But that didn’t mean that I stopped masturbating. Oh no. It’s just that, instead of pleasure, it became centered around making sure I would be ready for sex. I stuck ever larger and larger things inside myself, so that it wouldn’t hurt, when the time came. So that I could, then, focus only on the pleasure. It would be perfect.

It seems funny in retrospect that even then, when I was already questioning my sexual orientation, that I was unconsciously acknowledging to myself that my first time would be with a boy. Well, it was, and maybe it was because of all that preparation that I barely felt anything, except for a forceful rocking motion, rocking my head up against the rock wall of the stone tower I had picked out for my perfect first time. Maybe neither of us felt anything. Neither of us said anything, and neither of us came. We were both too gun-shy to talk about it. Because we didn’t want the other to think they were inadequate, or to talk about our own inadequacies. It was supposed to be our perfect first time, after all. We never talked about a lot of things. We never talked about why he never came inside of me. We never talked about why, on those rare occasions he ventured cunnilingus, I would tolerate it for a couple of minutes, then gently lift his head up, too uncomfortable to let him carry on.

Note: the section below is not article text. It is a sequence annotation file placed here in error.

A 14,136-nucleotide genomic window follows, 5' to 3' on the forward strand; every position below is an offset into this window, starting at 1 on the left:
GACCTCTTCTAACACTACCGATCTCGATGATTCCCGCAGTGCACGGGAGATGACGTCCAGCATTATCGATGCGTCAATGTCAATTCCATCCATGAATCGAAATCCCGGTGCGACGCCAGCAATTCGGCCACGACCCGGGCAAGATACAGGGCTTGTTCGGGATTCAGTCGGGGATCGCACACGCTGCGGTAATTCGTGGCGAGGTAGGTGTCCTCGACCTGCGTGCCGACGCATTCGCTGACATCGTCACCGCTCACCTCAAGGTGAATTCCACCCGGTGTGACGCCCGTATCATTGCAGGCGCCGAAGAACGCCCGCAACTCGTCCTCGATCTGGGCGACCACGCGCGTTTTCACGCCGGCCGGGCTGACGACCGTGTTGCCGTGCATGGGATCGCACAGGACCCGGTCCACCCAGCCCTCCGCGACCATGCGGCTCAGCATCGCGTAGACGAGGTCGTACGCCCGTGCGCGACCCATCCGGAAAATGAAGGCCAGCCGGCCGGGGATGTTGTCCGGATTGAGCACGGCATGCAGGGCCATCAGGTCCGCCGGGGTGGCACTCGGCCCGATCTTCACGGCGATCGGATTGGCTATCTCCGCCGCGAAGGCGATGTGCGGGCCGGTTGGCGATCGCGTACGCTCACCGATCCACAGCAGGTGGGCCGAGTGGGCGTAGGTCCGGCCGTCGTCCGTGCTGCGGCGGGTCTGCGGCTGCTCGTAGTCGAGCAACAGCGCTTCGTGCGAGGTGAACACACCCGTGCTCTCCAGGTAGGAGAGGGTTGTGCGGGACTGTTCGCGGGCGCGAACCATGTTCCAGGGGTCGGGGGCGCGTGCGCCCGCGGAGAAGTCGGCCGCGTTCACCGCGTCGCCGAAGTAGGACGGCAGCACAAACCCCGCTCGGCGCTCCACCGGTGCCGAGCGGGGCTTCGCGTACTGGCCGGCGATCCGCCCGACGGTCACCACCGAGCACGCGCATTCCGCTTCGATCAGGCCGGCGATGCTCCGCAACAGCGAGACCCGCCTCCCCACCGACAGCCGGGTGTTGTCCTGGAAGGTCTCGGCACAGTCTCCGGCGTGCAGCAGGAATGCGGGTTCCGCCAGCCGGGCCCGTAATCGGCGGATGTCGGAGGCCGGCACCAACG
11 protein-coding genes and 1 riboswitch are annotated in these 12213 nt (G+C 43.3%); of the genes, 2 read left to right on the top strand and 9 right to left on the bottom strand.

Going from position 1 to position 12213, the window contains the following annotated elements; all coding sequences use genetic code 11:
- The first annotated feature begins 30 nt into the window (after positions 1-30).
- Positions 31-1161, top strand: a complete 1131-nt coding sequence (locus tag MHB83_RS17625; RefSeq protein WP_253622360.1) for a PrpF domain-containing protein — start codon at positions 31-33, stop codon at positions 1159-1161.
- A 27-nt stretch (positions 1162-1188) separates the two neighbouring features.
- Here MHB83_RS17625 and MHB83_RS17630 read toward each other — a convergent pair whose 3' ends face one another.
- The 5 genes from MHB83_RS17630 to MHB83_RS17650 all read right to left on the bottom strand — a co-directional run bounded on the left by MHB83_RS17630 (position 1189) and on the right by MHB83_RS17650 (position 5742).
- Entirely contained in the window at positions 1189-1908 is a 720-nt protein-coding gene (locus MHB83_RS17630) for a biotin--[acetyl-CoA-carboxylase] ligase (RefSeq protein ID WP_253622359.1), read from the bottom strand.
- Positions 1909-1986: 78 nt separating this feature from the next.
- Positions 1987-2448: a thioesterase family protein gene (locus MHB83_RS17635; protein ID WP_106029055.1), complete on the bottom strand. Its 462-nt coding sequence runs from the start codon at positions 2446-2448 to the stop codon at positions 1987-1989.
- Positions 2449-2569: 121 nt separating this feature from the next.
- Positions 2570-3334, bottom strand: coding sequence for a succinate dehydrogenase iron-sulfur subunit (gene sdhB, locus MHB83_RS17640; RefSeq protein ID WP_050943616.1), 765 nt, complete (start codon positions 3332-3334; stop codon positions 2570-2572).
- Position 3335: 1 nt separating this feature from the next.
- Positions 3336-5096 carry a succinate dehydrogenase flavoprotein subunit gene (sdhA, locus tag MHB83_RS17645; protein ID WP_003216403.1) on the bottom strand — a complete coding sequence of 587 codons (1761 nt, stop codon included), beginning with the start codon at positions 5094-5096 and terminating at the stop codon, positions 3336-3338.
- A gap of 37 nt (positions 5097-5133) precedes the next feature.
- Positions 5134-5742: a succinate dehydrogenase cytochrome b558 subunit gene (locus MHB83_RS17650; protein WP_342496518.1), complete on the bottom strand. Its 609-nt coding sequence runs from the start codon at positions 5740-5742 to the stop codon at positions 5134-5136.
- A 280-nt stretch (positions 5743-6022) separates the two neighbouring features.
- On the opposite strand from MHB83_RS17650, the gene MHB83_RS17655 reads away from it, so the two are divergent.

Sure, my vagina is sensitive, but in an awkward kind of way; sensitive like a funny bone, happiest left alone sometimes. I would leave my vagina out of my monologues all together, if I weren’t so sick and tired of hearing, “a woman’s being is in her vagina.” No. I am up here. And no-one’s gonna turn me on just by waving their tongue around. You’ve got to use it to speak to me, too. And while communication can happen, tongue buried in labia, caressing the clit, to me, that’s a tougher connection to make than standing, face to face, trying to see heart to heart. And women can do that, and men can do that. And I don’t care what’s down there, so long as you have a big heart.

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One response to “Guest Post: I’m Up Here (I Don’t Care What’s Down There)

  1. As a person who absolutely needs their genitals to be involved when it comes to sex, I thought this article was very interesting.

    Bi / pan / I don’t care / I like more than two genders / nsng folks often get stereotyped as sex machines, or “just doing it for the attention.”

    As a proud Total Slut who definitely likes attention on the dance floor from onlookers, I have often felt guilty about this, as though I am contributing to Teh Downfall of My Peeple ™ by being me.

    People who do not first and formost associate sex, or intimacy, or love, with their genitals, either a little bit or not at all, are often left out of discussions on bisexuality / pansexuality. I confess, I’ve read a lot of articles on AVEN (Asexual Visibility and Education Network), and never once thought about being asexual and bi/pan. I feel like most people assume that’s a contradiction in terms… and it might have to do with an internalized stereotype that All Us Bis Is Slutz (not that there’s anything wrong with sluthood!)

    I don’t want to put labels on you or words in your mouth, but that’s what this article made me think of.

    Thanks for sharing.